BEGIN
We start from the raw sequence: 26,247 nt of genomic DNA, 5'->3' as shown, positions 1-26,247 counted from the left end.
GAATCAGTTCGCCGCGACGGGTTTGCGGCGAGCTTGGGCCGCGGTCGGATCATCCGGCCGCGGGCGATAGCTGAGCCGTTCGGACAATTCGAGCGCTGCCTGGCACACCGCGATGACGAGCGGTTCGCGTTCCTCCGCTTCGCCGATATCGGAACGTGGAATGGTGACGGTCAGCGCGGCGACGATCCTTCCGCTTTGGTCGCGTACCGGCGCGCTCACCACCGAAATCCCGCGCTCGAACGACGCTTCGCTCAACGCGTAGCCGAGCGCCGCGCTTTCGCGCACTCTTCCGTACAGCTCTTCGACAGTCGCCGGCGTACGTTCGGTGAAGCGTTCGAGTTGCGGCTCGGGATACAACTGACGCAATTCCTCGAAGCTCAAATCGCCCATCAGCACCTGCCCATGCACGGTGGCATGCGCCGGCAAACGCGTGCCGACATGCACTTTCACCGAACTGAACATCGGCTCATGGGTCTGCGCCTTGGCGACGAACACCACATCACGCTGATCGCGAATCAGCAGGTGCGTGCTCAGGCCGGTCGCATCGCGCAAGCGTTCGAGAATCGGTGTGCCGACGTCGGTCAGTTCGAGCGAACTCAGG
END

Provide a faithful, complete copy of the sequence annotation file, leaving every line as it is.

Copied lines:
We start from the raw sequence: 26,247 nt of genomic DNA, 5'->3' as shown, positions 1-26,247 counted from the left end.
GAATCAGTTCGCCGCGACGGGTTTGCGGCGAGCTTGGGCCGCGGTCGGATCATCCGGCCGCGGGCGATAGCTGAGCCGTTCGGACAATTCGAGCGCTGCCTGGCACACCGCGATGACGAGCGGTTCGCGTTCCTCCGCTTCGCCGATATCGGAACGTGGAATGGTGACGGTCAGCGCGGCGACGATCCTTCCGCTTTGGTCGCGTACCGGCGCGCTCACCACCGAAATCCCGCGCTCGAACGACGCTTCGCTCAACGCGTAGCCGAGCGCCGCGCTTTCGCGCACTCTTCCGTACAGCTCTTCGACAGTCGCCGGCGTACGTTCGGTGAAGCGTTCGAGTTGCGGCTCGGGATACAACTGACGCAATTCCTCGAAGCTCAAATCGCCCATCAGCACCTGCCCATGCACGGTGGCATGCGCCGGCAAACGCGTGCCGACATGCACTTTCACCGAACTGAACATCGGCTCATGGGTCTGCGCCTTGGCGACGAACACCACATCACGCTGATCGCGAATCAGCAGGTGCGTGCTCAGGCCGGTCGCATCGCGCAAGCGTTCGAGAATCGGTGTGCCGACGTCGGTCAGTTCGAGCGAACTCAGG